How do you cope with pressure?

This can be a very important question, depending on the job. Some jobs are all about pressure, and they're looking for a good indication that you're up to dealing with what they mean by pressure.

In high volume customer service jobs, where there's a lot of sensitivity, the need is to explain the kind of pressure, as well as the basic issues.

In sales, pressure is always performance based. That has to be addressed, for obvious reasons. You need to explain both the priorities and expectations. That also clarifies what you're expected to do, in context with the job.

In client based jobs, like investments, finance, and other very high pressure jobs, situations and performance are the criteria.

Some pressures are created by the realities of the organization and the way it functions. In government jobs, and in contract situations, pressure starts with things like guidelines, statutory requirements, and the terms of a contract, like completion deadlines.

These are really serious pressures, and can be job killers if anything goes wrong, because pressure comes from the top management level. In many jobs the interviewers need to see you know the score, and know what's expected in terms of performance.

These answers are a general guide only.

Don't forget, in your own job interview, that the job you've applied for has its own pressures Each job requires some explanation of situations and stress factors, and you have to address them in your answer.

High volume customer service

I'm used to very high volumes of customer contact, both in person on the counter and phone inquiries. The pressure is mainly from volume, but sometimes we get some complex situations, which, naturally, have to be dealt with appropriately.

The expectation from management is that all inquiries are dealt with quickly, correctly, and promptly. We cover a large range of inquiries, so we have to be familiar with the spectrum of issues. To deal with the pressure, I stay in control of the situation. I stay focused, and don't get distracted. I do everything I can to achieve good turnaround times, and ensure I'm doing my job properly and giving good service.


The important thing with sales is sales volumes. The pressure is to perform, naturally, and that's what I do. I understand the requirements from management for getting results. I make a point of beating sales targets, and I organize myself so I increase my performance by doing extra work, and I've improved my sales techniques by doing courses and getting advice from our senior sales people to enhance my performance on the sales floor. It's worked, too. I've increased my average sales quite a lot. If anything the pressure was a motivation for better results.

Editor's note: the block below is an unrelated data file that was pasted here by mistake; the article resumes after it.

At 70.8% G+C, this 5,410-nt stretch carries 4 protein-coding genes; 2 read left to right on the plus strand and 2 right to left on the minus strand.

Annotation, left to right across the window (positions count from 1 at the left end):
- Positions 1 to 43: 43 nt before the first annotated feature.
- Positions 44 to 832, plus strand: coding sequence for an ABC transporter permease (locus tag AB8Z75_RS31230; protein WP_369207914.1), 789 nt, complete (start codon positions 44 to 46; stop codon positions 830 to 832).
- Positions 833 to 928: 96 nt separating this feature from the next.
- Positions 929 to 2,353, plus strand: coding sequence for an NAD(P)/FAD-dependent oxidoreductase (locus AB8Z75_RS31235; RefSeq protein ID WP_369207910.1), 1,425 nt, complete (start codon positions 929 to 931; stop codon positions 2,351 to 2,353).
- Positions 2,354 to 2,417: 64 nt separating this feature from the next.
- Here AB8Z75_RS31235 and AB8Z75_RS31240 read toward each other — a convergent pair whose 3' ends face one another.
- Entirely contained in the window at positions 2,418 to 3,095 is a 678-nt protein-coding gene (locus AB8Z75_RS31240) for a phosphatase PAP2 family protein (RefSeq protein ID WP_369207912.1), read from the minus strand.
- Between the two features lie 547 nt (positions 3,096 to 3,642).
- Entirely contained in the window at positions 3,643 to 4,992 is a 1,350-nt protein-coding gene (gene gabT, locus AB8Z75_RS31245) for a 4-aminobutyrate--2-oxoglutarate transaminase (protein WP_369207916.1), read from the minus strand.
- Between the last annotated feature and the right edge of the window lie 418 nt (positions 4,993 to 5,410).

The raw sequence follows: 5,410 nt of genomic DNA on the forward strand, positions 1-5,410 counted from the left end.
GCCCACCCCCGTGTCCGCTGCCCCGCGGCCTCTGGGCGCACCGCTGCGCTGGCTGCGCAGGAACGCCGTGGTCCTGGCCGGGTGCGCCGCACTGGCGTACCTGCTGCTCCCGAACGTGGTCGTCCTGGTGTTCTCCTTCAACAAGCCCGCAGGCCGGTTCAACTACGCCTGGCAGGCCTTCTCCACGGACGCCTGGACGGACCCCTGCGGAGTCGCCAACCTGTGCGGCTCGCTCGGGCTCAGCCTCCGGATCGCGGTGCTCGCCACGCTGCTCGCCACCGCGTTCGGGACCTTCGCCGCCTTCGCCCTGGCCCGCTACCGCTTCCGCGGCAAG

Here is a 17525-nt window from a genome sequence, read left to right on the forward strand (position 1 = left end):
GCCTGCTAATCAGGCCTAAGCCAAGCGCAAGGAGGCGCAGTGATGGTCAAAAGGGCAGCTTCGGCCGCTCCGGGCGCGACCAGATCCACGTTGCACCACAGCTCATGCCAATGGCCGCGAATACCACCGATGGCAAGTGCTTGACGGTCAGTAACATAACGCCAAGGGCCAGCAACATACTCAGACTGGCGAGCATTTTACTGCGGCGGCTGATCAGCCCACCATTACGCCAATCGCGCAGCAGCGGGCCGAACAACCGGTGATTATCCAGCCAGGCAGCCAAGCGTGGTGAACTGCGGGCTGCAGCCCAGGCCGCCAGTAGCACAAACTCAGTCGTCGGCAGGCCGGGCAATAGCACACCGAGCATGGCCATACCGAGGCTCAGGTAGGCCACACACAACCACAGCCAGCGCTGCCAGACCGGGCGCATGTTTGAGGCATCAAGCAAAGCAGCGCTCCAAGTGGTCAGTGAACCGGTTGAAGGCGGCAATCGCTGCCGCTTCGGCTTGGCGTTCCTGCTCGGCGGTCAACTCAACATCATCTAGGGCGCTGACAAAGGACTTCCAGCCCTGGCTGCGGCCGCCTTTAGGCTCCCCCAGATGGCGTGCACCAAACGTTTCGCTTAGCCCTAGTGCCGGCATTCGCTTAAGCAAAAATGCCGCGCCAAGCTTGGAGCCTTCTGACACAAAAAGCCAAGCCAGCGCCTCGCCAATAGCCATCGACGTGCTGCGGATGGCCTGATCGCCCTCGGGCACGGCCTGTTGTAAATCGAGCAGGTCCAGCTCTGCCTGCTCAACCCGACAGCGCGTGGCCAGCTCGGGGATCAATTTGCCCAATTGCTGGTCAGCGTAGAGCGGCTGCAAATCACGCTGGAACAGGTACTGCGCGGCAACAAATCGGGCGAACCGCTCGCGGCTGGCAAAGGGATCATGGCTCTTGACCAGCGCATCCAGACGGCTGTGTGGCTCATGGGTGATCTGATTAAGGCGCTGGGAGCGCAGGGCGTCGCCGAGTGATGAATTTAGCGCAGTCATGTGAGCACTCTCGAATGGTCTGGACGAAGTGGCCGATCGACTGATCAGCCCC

Client based jobs

In the investment and wealth management work I've been doing, pressure comes from clients. Their concerns are in terms of the performance of their investments, and sometimes from situations where they have to do some work on their investments and don't know how to do that. Sometimes these situations are extremely complex, and very sensitive.

This is pretty high pressure, because they're big clients, they invest a lot of money, and they are, naturally, expecting us to help. Management is very involved with our clients, and client retention is a big demand. So the only real way of handling pressure is meeting both client needs and management's demand for performance. I check everything, ask questions, and make sure I know what the client wants. That reduces the pressure a lot, and I can have confidence I'm doing things properly.

Government jobs

Pressure comes from the very high customer volumes where I work, and the fact that we're obliged by law to process customer claims in 14 days.

There are only three people in the section, and we have hundreds of customers and inquires every week. So it's all teamwork, dealing with the needs of the job. We do cope with the pressure, and deal with problems, all the time, and do the work efficiently, in these time frames.

Contract situations

Contracts create pressures and demands, and the only way to deal with them is to know what's required and anticipate the situations. Time frames must be met, contract specifications must be met, there really aren't any options. So I use those as the criteria for doing the work. I plan ahead, I make sure of my time frames and scheduling. I always work with a realistic, step by step operational approach. Pressures are reduced to easily identifiable and manageable situations.